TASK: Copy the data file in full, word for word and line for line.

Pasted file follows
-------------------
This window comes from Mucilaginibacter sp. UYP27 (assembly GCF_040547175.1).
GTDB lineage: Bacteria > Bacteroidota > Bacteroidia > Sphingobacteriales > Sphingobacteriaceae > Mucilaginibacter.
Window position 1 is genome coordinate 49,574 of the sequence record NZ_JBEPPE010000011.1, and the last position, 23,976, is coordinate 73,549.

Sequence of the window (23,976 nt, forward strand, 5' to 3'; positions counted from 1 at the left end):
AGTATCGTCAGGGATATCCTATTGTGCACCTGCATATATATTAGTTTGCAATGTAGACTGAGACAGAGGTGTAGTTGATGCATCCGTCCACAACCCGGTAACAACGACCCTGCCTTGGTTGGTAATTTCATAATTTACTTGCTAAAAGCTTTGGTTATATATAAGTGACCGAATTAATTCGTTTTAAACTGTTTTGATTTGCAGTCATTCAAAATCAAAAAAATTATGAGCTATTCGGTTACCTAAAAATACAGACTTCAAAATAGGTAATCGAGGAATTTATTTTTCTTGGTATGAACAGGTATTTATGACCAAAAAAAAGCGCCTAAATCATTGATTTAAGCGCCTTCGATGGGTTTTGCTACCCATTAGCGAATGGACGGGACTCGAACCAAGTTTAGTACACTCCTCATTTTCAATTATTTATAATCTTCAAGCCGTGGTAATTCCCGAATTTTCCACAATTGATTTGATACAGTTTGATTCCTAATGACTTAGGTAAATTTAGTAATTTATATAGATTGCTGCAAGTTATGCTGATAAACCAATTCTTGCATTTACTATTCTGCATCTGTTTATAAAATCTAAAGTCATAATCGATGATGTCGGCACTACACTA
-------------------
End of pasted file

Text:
This window comes from Mucilaginibacter sp. UYP27 (assembly GCF_040547175.1).
GTDB lineage: Bacteria > Bacteroidota > Bacteroidia > Sphingobacteriales > Sphingobacteriaceae > Mucilaginibacter.
Window position 1 is genome coordinate 49,574 of the sequence record NZ_JBEPPE010000011.1, and the last position, 23,976, is coordinate 73,549.

Sequence of the window (23,976 nt, forward strand, 5' to 3'; positions counted from 1 at the left end):
AGTATCGTCAGGGATATCCTATTGTGCACCTGCATATATATTAGTTTGCAATGTAGACTGAGACAGAGGTGTAGTTGATGCATCCGTCCACAACCCGGTAACAACGACCCTGCCTTGGTTGGTAATTTCATAATTTACTTGCTAAAAGCTTTGGTTATATATAAGTGACCGAATTAATTCGTTTTAAACTGTTTTGATTTGCAGTCATTCAAAATCAAAAAAATTATGAGCTATTCGGTTACCTAAAAATACAGACTTCAAAATAGGTAATCGAGGAATTTATTTTTCTTGGTATGAACAGGTATTTATGACCAAAAAAAAGCGCCTAAATCATTGATTTAAGCGCCTTCGATGGGTTTTGCTACCCATTAGCGAATGGACGGGACTCGAACCAAGTTTAGTACACTCCTCATTTTCAATTATTTATAATCTTCAAGCCGTGGTAATTCCCGAATTTTCCACAATTGATTTGATACAGTTTGATTCCTAATGACTTAGGTAAATTTAGTAATTTATATAGATTGCTGCAAGTTATGCTGATAAACCAATTCTTGCATTTACTATTCTGCATCTGTTTATAAAATCTAAAGTCATAATCGATGATGTCGGCACTACACTA